We are celebrating ‘International Day of Women and Girls in Science’!

We asked the Oxford STEM team about what attracted them to a career in STEM.

As a child, I frequently found fossils in the garden. With neighbours, we set up a fossil club and museum, which kept us happy for hours. I didn’t realise then, but my love of STEM had begun.

Later, chemistry teacher Mrs Allfrey inspired me to study Chemistry and the Environment at university. This led to a PGCE, teaching as a VSO volunteer in Tanzania (best students ever), followed by teaching in the UK and Ethiopia. Today, I love sharing my enthusiasm for STEM as an OUP author. It’s exciting to know that, all over the world, students are learning from my books.

Philippa Gardom Hulme, OUP Author

I always enjoyed figuring out how things worked and I was fascinated by David Attenborough’s documentaries. However, it was series called Cousins with a female presenter that first made me think quite seriously about science as on option, seeing a woman out in the field for the first time had a big impact. I completed a broad science degree that allowed me to learn about lots of different disciplines before I specialised in zoology.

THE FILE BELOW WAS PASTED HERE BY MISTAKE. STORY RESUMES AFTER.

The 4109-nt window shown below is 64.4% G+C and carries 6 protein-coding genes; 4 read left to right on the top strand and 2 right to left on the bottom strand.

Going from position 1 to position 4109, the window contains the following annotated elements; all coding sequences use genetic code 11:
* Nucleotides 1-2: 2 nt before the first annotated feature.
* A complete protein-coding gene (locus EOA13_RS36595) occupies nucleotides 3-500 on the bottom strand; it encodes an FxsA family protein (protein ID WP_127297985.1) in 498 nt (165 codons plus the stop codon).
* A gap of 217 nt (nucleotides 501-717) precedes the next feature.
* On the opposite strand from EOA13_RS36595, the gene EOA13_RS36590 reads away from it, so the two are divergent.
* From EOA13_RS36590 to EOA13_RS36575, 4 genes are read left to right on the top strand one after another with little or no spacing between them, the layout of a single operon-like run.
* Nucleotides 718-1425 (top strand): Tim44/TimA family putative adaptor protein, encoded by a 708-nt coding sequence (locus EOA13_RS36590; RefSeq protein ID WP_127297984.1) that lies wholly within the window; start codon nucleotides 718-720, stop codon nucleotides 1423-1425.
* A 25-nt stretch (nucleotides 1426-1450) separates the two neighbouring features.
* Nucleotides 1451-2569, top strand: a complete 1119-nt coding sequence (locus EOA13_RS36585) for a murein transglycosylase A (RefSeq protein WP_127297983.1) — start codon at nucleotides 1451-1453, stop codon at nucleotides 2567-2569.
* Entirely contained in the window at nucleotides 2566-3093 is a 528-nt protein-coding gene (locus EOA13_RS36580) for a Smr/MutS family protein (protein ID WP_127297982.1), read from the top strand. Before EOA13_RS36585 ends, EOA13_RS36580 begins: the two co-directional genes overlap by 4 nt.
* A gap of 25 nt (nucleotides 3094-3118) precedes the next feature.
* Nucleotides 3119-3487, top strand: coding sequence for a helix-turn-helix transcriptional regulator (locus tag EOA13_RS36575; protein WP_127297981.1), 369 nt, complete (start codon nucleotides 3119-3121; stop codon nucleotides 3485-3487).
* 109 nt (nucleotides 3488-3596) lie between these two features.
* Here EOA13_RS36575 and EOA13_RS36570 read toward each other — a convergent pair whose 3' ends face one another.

As Science Publisher, I get to combine my love of science and language. I work with a team of editors and authors who are all driven to share the wonder of science and providing the best support for students and teachers that we can. Seeing students inspired by our publishing is always special.

Lamorna Newcome, OUP Science Publisher

It was space that hooked me into the world of STEM; if I was going to be an astronaut I’d need STEM to get there. Even though I knew it would be challenging I chose to study Physics at University because it would give me a lot of options, one of which was an Earth-bound career in science communication. Being a journal editor seemed like the perfect way to join a love of English language and science, which I later took into educational STEM publishing. I rely on my science background and knowledge in the work we do in the team, and I love seeing our material and ideas come to life in the classroom.

Sophie Ladden, OUP Science Publisher

I have always loved puzzles and shapes and at school, Maths was my favourite subject, right up to A level. But I never fitted in the neat Scientist box like my Biologist and Geologist parents. I loved English too, and ended up on a tangent of literature study and teaching for years, dipping into scientific lectures and appreciating the maths and science in everyday life, in art and music, or by spending hours in nature.

My children are now inheriting my STEM passion, reading about and experiencing nature in books and magazines, number puzzles and Sudoko, doing home-spun experiments, in museums, watching talks and of course, getting an insight into my work as a STEM editor.

STEM is in the everyday, and it is a privilege to bring the best of this to the classroom through my work developing resources which make this vital link, at OUP.

Helen Stacey, OUP Maths Commissioning Editor